View "Something I Regret"
For my first Your Collective project, I chose "Do something you'll regret" which was suggested by my boyfriend, Richard. I thought it was a fascinating idea and one that presented quite a paradox: can one regret an act if it's done on purpose?
I thought long and hard about doing something that would make me uncomfortable and create an uneasy feeling in my gut. I thought about what I hold sacred: the people in my life, my memories, my photographs, my cameras. As a photographer, naturally I revere cameras as holy objects. I have distinct memories with each of the few cameras I own and I would even go so far as to say that each one represents a different era in my life and punctuates my growth as a photographer. The thought of losing one, let alone destroying one of my cameras, filled me with a sense of dread. So of course, I realized I had to take a hammer to one of them for this project. I got the uneasy feeling in my gut that I had been waiting for and knew it was the right thing to do.
When my boyfriend came home from work today, I nervously told him about my idea and he shook his head and said "No." He felt like he was responsible for turning one of my favorite possessions into a sacrificial lamb. "You don't have to do that," he said. Which, of course, gave me more reason to do it.
I acquired my Lubitel 166b while I was living in Florence, Italy, studying photography for the first time after having been a trial and error amateur for a number of years. It was my first medium-format camera and I was ecstatic to own it. My Lubitel has (and always will) signify that very specific time in my life, when I realized I didn't just want to be a photographer, I wanted to be an artist. I learned a lot using it and dragged it all over the world during my travels. Simply writing this now makes me realize how utterly devastated I am at having destroyed it.
So naturally, I suppose you're wondering why I actually went through with it when I could have done something else, like walk around London with a turkey on my head or cartwheel across a busy street. I destroyed one of my favorite possessions because I believed in the brief that Richard proposed. I thought it was a really interesting idea and one that wouldn't have occurred to me to do on my own. And I did it because I wholeheartedly believe in Your Collective.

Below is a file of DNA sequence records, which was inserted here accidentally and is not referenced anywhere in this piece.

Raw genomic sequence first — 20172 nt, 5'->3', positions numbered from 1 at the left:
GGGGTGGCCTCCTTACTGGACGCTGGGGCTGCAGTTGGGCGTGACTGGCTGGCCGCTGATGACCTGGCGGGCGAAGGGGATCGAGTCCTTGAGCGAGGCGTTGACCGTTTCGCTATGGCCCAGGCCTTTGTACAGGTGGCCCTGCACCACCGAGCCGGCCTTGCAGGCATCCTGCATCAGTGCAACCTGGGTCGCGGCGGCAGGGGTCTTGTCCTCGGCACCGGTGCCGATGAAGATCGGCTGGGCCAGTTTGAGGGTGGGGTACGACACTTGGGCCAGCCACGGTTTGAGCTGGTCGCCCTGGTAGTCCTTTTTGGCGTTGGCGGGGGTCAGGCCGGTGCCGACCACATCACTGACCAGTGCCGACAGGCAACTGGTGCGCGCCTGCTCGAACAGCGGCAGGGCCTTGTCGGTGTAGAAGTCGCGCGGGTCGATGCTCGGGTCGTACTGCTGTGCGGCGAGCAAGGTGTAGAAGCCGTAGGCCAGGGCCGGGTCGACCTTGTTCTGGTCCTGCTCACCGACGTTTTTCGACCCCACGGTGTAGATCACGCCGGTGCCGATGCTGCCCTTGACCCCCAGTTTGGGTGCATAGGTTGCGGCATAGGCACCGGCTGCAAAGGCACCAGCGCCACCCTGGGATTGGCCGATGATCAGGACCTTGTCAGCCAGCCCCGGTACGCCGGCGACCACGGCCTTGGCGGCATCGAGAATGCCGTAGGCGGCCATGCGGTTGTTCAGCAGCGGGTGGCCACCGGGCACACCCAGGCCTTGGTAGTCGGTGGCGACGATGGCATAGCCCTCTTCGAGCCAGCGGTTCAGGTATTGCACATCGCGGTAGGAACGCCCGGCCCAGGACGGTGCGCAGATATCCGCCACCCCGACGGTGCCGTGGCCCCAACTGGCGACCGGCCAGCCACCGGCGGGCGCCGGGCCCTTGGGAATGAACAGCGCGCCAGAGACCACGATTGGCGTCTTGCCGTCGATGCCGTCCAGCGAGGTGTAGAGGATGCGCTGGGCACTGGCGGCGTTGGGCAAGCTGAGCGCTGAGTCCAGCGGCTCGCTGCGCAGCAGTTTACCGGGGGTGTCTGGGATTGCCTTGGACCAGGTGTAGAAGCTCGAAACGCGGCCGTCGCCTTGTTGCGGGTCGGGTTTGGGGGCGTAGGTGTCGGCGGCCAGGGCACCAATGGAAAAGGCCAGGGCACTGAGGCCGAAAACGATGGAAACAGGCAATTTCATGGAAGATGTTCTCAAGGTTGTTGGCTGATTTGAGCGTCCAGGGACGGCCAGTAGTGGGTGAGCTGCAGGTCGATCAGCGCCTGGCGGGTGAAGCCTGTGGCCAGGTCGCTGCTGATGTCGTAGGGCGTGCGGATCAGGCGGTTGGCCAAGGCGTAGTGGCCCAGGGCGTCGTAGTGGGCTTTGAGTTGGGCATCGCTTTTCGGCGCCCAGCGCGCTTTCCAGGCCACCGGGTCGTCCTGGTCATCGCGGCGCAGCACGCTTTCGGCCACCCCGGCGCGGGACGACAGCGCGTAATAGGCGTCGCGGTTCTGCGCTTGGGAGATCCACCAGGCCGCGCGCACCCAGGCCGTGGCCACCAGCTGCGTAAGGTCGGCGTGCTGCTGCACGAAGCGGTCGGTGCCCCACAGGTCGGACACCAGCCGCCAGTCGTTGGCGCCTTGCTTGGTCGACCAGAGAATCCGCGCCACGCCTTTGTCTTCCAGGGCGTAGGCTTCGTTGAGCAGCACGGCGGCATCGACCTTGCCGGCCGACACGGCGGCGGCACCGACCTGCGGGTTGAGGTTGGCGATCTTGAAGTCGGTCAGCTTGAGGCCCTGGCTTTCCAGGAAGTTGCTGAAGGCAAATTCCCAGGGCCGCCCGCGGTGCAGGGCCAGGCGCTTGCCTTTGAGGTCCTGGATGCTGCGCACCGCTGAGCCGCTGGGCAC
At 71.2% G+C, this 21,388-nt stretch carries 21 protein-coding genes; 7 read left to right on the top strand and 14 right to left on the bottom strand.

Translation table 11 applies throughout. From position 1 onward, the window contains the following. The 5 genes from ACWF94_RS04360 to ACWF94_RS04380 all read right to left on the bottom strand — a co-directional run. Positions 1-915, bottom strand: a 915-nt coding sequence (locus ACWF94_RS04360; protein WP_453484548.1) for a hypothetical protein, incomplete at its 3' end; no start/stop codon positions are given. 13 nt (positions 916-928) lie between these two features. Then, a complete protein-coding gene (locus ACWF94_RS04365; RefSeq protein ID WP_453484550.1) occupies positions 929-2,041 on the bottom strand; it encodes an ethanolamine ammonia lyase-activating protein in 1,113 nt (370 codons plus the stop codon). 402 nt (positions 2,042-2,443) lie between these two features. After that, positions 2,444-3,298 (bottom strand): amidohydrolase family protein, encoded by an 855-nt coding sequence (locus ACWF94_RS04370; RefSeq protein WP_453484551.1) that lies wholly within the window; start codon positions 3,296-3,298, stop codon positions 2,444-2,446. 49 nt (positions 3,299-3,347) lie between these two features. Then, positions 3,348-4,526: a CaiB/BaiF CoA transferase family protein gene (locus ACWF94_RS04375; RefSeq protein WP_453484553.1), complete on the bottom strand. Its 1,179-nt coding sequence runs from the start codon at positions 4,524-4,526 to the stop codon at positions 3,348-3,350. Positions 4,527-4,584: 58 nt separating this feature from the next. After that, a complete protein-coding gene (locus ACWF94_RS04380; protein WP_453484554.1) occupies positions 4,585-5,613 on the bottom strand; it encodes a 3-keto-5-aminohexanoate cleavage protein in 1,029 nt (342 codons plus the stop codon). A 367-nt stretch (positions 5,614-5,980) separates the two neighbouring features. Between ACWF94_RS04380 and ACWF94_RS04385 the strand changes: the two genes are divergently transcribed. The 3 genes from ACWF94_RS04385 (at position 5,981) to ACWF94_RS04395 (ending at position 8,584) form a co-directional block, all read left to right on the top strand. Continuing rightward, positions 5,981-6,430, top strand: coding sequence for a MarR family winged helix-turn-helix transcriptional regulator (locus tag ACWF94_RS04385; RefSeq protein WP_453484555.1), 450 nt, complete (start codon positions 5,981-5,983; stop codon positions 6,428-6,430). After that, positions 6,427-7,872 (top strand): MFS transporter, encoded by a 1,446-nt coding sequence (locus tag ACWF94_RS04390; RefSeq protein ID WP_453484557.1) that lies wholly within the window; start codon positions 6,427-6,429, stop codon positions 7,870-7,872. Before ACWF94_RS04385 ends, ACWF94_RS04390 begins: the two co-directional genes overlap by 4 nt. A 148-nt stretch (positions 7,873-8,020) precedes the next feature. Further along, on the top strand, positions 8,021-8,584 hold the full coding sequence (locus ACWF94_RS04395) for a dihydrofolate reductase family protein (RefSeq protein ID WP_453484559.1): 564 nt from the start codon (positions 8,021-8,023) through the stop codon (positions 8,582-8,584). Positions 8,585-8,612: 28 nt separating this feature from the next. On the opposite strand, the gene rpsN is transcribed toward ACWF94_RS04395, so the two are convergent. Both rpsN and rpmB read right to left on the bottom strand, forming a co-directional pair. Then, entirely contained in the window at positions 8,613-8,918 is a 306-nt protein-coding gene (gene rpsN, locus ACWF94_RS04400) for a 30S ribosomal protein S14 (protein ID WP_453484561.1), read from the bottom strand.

Your Collective is not only about collaboration, it's about listening, including anyone and everyone in the discussion of what constitutes art, why we create it and for whom. Think of the art that is proposed and created here as a conversation of sorts. It's an exciting time as all of us at Your Collective prepare to properly begin the process of opening up our little website to anyone interested. Though all of us at Your Collective are still students, each one of us have such a unique and distinct point of view that it fills me with curiosity and excitement about the work we'll be creating in the next few months. We are nothing of course without your proposals, so please don't hesitate to send them in. I hope that the story of my poor dearly departed Lubitel will exemplify the fact that Your Collective is committed to putting our hearts, souls, minds and guts into the work that you propose.
I do regret destroying my camera, but I'm proud it was done for Your Collective. Before I started hammering away, I paced around my flat and thought of all the memories I had with my Lubitel: the projects I created with it, the places I took it and all of the wonderful people in Italy that I took photos of with it and sadly, hardly speak to these days. As you can tell, I'm incredibly sentimental and I nearly put the execution tool away because of all the memories. In the end, of course, I went through with it, but I decided that if I was going to destroy my precious Lubitel, I should at least give it a proper send off, so I played Lou Reed's "Satellite of Love" as I picked up the hammer and tried to be gentle.